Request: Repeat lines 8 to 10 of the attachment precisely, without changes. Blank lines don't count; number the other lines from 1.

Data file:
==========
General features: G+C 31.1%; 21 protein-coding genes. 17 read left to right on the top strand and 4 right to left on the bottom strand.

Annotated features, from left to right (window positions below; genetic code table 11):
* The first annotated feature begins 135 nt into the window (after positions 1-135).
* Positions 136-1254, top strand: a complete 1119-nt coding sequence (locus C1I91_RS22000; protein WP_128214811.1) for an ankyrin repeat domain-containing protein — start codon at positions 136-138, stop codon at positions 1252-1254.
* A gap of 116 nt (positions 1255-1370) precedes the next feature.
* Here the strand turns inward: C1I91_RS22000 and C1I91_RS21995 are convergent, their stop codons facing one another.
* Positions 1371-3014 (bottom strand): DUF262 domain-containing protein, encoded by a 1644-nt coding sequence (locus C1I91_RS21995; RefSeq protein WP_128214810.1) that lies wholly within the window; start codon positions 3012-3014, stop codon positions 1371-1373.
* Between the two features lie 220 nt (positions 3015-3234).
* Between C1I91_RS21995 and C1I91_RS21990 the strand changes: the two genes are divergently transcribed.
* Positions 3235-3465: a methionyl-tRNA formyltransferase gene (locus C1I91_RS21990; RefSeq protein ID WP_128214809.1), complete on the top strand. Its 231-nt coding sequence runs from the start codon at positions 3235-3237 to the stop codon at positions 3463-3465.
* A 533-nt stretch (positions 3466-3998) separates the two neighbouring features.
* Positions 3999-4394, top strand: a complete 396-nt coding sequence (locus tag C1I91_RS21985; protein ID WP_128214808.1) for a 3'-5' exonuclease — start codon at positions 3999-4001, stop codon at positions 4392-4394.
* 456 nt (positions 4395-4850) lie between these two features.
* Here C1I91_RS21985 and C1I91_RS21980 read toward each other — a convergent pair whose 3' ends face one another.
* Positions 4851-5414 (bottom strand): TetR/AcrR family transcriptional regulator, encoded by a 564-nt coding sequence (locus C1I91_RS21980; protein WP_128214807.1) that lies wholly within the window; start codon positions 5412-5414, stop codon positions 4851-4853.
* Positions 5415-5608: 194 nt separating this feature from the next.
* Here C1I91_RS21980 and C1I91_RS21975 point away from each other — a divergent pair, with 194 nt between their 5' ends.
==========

* Between the two features lie 220 nt (positions 3015-3234).
* Between C1I91_RS21995 and C1I91_RS21990 the strand changes: the two genes are divergently transcribed.
* Positions 3235-3465: a methionyl-tRNA formyltransferase gene (locus C1I91_RS21990; RefSeq protein ID WP_128214809.1), complete on the top strand. Its 231-nt coding sequence runs from the start codon at positions 3235-3237 to the stop codon at positions 3463-3465.